Pictured: Julie Solan and Stefan Uvegas

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Newark Middle School Counselor Stefan Uveges and Julia Solan, NCSD UPK-12 Family Outreach & Community Schools Coordinator did an hour-long presentation in November at the New York State School Counselors’ Association Conference in Albany on “Championing LGBTQ+ Inclusion in Schools” 

“Our primary focus was highlighting the work we’ve done championing LBGTQ+ Inclusion, policy development and SafeZone training we’ve done in our district,’’ Uveges said. 

Uveges and Solan, who continue to receive training through the Rochester “SafeZone Initiative,” advocated for and received permission to revise “outdated policy” three years ago that resulted in the District’s “Student Gender Identity” policy being updated again in February 2021. 

Also, about 200 district staff members have received “SafeZone” training from them during the last five years either at Superintendent’s Conference days or through elective Professional Development. They also have trained staff from other component Wayne Finger Lakes BOCES districts or through the Teacher Resource Center on the BOCES campus in Newark.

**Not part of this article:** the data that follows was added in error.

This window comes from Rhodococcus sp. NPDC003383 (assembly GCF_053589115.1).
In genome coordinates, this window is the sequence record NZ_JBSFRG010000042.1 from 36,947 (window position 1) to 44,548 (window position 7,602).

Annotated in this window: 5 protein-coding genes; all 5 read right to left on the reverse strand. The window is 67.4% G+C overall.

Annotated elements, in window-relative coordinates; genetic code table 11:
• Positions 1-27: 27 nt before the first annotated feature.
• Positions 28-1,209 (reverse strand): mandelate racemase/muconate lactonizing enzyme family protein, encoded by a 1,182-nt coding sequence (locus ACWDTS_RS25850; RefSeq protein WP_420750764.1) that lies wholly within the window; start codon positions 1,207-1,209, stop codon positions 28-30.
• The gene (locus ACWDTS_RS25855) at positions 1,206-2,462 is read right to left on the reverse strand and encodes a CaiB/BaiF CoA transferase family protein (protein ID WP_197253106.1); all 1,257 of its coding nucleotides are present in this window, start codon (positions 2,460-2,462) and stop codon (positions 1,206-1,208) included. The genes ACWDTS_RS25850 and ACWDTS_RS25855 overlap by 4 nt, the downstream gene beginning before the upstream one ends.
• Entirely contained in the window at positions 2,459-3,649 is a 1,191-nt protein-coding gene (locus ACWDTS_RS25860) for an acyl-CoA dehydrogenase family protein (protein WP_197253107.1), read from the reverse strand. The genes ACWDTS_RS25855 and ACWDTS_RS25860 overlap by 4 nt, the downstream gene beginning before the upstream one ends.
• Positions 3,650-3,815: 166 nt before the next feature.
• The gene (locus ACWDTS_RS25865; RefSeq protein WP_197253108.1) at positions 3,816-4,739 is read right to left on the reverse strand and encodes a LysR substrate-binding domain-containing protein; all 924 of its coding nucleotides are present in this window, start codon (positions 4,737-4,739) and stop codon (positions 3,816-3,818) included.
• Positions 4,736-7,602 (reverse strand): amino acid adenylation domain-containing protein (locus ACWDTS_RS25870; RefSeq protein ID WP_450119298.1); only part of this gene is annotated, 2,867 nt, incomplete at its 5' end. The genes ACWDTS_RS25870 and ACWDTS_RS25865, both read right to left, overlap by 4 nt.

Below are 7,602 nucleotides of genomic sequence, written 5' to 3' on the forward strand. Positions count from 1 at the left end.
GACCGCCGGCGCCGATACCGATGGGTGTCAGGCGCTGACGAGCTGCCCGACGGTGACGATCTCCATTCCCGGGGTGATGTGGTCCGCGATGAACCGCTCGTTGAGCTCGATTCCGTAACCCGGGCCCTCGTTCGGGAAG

During their presentation to about 50 school counselors at the NYSSCA Conference last month, Solan said she and Uveges revealed how their work has aligned with the “District’s Mission, Vision, Core Beliefs and Strategic Plan.” 

They also described what their SafeZone training entails. 

Uveges said a SafeZone is a “fostered environment created to allow those who identify within the LBGTQ+ community to be their full, authentic self without fear of judgment, discrimination or hate. 

He said a SafeZone in the NCSD can either be a physical space or an individual identified by SafeZone stickers or pins. 

Uveges and Solan said counselors asked a lot of questions following their presentation in Albany. 

“It was a great opportunity to highlight the work we’ve done and explain what we have found helpful,’’ Uveges said. 

Both said it gave districts in need of updating their policies a framework to begin with. 

It gave a lot of people hope and relief _ it was definitely empowering,” Solan said. “After our presentation it caused us to reflect on what more we can do in our district.” 

Uveges agreed. “There is still more work to be done.”